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The question of whether Vance was dead or not became more than academic when he found himself in a bathtub up to his chin in ice water like some forgotten cocktail garnish, a demonic woman standing over him, and no memory of how he got there.
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Old Man's War

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Old Man's War
Old Man's War (cover).jpg
Author John Scalzi
Length Novel
wikipedia.org Old Man's War
Debut Novel Yes
Genre Science Fiction
Story Survey
Starting Genre Modern?
Starting Perspective 1st
Starting Tense past tense
Starting Action Level 2 (out of 5)
Starting Hook Level 2.5 (out of 5)
Starting Tension Level 2.5 (out of 5)
Starting Genre Level 1.5 (out of 5)
Reviewer Fritz
First Paragraphs

I did two things on my seventy-fifth birthday. I visited my wife's grave. Then I joined the army.

Visiting Kathy's grave was the less dramatic of the two. She's buried in the Harris Creek Cemetery, not more than a mile down the road from where I live and where we raised our family. Getting her into the cemetery was more difficult than perhaps it should have been; neither of us expected needing the burial, so neither of us made arrangements. it's somewhat mortifying, to use a rather apt word, to have to argue with the cemetery manager about your wife not having a reservation to be buried. Eventually my son, Charlie, who happens to bee mayor, cracked a few heads and got the plot. Being the father of the mayor has its advantages.


Old Man's War

    John Perry did two things on his 75th birthday. First he visited his wife's grave. Then he joined the army.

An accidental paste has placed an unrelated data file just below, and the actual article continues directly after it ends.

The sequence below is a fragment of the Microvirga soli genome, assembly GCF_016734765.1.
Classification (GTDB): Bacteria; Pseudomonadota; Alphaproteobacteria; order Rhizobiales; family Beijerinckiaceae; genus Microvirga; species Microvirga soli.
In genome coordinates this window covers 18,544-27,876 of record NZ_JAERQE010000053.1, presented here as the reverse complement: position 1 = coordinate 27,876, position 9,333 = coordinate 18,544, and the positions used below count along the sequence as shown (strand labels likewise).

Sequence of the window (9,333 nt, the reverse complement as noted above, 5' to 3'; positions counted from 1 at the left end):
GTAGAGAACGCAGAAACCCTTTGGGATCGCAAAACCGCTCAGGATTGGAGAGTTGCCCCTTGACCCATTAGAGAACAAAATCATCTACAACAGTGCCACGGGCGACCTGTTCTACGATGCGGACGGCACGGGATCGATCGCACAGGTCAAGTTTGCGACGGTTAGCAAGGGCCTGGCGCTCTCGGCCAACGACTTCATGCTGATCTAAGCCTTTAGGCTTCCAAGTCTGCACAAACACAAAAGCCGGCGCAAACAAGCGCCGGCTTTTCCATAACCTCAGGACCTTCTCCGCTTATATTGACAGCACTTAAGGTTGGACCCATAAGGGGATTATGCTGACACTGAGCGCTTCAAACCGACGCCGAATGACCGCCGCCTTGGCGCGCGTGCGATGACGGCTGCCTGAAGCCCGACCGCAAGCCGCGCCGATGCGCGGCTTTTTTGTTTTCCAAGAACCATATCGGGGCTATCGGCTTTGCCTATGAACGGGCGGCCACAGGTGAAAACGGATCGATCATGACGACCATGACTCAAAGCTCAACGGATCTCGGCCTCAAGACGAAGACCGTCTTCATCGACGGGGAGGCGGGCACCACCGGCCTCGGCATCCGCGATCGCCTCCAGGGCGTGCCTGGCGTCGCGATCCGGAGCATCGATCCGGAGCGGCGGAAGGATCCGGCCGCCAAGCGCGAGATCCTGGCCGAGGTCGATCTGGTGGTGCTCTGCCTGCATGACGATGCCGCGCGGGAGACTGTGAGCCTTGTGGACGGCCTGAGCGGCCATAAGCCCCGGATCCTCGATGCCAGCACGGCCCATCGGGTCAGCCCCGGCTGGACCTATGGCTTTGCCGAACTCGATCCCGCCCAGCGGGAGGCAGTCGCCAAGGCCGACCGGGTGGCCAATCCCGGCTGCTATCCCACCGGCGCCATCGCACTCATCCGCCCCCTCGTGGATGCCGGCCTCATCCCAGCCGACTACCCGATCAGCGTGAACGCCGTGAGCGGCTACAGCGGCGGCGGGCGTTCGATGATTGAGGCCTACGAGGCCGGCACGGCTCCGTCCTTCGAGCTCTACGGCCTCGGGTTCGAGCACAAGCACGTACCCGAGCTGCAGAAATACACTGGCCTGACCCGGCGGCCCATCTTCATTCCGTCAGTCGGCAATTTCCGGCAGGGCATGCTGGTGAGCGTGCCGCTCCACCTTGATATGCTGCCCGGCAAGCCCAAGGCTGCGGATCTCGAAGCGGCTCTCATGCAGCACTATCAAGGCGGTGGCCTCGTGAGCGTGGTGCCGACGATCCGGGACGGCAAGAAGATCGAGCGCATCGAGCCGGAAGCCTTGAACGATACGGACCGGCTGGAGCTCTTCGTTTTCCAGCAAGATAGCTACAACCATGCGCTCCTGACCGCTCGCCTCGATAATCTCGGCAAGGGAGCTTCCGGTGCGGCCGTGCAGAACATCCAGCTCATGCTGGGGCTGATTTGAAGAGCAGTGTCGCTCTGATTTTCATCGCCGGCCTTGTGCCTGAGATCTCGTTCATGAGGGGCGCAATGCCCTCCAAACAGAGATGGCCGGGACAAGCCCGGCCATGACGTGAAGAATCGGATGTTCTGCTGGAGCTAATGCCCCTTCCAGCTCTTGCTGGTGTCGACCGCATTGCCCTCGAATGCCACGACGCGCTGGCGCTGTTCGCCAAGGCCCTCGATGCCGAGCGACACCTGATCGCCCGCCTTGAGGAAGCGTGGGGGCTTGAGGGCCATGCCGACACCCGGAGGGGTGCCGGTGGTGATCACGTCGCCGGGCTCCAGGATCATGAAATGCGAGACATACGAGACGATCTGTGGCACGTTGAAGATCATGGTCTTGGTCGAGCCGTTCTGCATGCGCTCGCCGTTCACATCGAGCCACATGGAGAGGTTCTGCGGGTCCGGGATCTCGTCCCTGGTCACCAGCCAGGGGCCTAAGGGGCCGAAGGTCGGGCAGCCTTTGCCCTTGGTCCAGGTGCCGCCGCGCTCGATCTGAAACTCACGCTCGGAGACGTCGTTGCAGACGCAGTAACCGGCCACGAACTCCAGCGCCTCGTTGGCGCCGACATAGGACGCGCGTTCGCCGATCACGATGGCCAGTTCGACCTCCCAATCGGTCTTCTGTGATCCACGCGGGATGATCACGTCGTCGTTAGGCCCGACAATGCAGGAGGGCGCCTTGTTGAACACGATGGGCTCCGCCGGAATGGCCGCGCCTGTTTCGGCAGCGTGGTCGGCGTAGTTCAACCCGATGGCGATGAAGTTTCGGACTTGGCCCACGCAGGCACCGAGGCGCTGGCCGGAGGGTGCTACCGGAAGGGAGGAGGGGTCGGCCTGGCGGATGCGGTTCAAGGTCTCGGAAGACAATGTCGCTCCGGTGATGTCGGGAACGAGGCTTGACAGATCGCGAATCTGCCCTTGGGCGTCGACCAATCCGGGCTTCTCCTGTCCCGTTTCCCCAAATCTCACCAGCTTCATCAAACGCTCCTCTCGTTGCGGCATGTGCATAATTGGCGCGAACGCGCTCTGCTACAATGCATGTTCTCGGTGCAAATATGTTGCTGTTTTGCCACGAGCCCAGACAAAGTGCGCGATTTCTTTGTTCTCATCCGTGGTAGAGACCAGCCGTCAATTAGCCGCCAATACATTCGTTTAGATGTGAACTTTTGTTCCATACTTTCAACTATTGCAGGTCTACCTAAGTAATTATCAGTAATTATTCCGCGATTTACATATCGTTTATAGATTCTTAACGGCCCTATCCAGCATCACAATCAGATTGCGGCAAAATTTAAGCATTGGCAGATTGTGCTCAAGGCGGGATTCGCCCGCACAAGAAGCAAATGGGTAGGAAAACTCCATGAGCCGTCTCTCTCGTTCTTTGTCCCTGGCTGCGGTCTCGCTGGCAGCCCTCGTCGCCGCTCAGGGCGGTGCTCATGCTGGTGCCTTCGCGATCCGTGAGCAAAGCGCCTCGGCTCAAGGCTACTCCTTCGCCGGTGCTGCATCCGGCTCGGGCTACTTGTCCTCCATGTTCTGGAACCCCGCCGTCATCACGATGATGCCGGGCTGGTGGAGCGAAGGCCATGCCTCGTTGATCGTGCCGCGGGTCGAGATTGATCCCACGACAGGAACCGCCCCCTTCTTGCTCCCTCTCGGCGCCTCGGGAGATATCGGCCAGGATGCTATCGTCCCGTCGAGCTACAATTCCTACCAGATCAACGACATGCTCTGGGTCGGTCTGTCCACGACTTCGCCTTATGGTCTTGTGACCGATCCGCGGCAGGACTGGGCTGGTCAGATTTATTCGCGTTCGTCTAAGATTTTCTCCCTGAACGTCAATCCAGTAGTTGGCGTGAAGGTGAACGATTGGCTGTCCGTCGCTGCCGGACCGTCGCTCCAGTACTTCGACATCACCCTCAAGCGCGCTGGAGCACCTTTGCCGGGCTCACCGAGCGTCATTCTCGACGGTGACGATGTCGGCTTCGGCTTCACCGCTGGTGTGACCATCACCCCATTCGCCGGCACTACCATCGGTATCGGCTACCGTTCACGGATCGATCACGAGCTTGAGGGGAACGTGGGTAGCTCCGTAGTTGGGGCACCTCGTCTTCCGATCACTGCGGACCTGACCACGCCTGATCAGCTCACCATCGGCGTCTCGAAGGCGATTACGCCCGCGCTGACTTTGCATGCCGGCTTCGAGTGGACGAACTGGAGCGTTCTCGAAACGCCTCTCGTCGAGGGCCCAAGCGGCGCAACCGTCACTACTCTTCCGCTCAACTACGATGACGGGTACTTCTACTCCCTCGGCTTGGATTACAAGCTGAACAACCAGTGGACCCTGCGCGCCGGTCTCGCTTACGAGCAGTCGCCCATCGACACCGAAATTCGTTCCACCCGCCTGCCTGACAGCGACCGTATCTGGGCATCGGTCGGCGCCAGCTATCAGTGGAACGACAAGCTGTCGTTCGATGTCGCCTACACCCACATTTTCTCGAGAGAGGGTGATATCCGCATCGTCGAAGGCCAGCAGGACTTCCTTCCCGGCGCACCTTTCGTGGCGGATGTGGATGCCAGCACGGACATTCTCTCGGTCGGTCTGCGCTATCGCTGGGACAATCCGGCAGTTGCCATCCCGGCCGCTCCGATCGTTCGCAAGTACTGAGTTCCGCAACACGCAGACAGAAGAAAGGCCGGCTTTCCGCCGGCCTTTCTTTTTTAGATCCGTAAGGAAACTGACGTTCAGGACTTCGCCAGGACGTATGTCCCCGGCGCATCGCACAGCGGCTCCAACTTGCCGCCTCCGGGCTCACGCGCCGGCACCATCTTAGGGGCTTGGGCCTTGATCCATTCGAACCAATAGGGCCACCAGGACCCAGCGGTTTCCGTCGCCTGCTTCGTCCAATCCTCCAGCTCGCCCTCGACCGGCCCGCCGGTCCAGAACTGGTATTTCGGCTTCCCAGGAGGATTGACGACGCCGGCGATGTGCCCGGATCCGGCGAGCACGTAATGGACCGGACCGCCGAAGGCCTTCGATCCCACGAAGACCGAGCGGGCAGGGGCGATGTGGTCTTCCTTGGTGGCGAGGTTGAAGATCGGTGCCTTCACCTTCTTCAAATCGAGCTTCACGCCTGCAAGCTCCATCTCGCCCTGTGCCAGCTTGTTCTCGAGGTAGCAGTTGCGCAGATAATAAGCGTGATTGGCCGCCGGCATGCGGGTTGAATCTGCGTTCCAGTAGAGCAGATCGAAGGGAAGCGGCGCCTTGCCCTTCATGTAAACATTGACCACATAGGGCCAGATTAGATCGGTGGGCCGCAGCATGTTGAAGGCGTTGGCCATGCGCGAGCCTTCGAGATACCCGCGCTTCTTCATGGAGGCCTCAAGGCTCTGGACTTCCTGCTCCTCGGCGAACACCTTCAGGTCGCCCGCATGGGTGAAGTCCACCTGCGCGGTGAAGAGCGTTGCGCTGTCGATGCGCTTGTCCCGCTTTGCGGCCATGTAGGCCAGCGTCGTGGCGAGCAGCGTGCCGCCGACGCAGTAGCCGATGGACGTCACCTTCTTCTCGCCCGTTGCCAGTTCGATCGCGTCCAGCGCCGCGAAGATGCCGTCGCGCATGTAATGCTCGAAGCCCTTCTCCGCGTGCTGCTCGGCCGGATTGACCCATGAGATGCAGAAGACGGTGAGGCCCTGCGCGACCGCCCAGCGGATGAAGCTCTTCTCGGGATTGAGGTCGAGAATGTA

The good news is that humanity finally made it into interstellar space. The bad news is that planets fit to live on are scarce-- and alien races willing to fight us for them are common. So: we fight. To defend Earth, and to stake our own claim to planetary real estate. Far from Earth, the war has been going on for decades: brutal, bloody, unyielding.

Earth itself is a backwater. The bulk of humanity's resources are in the hands of the Colonial Defense Force. Everybody knows that when you reach retirement age, you can join the CDF. They don't want young people; they want people who carry the knowledge and skills of decades of living. You'll be taken off Earth and never allowed to return. You'll serve two years at the front. And if you survive, you'll be given a generous homestead stake of your own, on one of our hard-won colony planets.

John Perry is taking that deal. He has only the vaguest idea what to expect. Because the actual fight, light-years from home, is far, far harder than he can imagine--and what he will become is far stranger.

Author:John Scalzi
Genre:Science Fiction
Tags:Publication, Book, Novel, Debut Novel, First Person, Clone, Story Survey, Hugo Nominee, Read, Abandoned Series
Comment:I enjoyed Old Man's War for the most part. I did have a couple of issues with it, though. First, I never bought into the idea that all the alien races in the galaxy wanted to eat Earthlings (in comparison to, say, David Brin's Uplift series with it's many hostile races whose motivations I found much more natural), but perhaps John Scalzi's main idea with this was for humorous effect, but I could generally live with it. The second issue I had was more minor in the overall scheme of the book, but produced a more visceral response on my part leading me to almost abandon the book. I'm not sure whether to call it a gag detail or not, but it was certainly gag-worthy to me. To whit, one of the scenes of combat was on a planet inhabited by an alien race of miniature humanoids which set off my "how could they be intelligent and that size" response. Again, this was probably for humorous effect. In the end, I just couldn't get over these two issues enough to want to give the book a pick rating or want to read the sequels. (e)
Viewpoint:First Person
Library:Titles O (Library Box Cross Ref)
Box:A78 (e)
ISFDB:title entry, cover gallery
Amazon:Kindle, Paperback, Audio
Goodreads:Old Man's War
Old Man's War (cover).jpg


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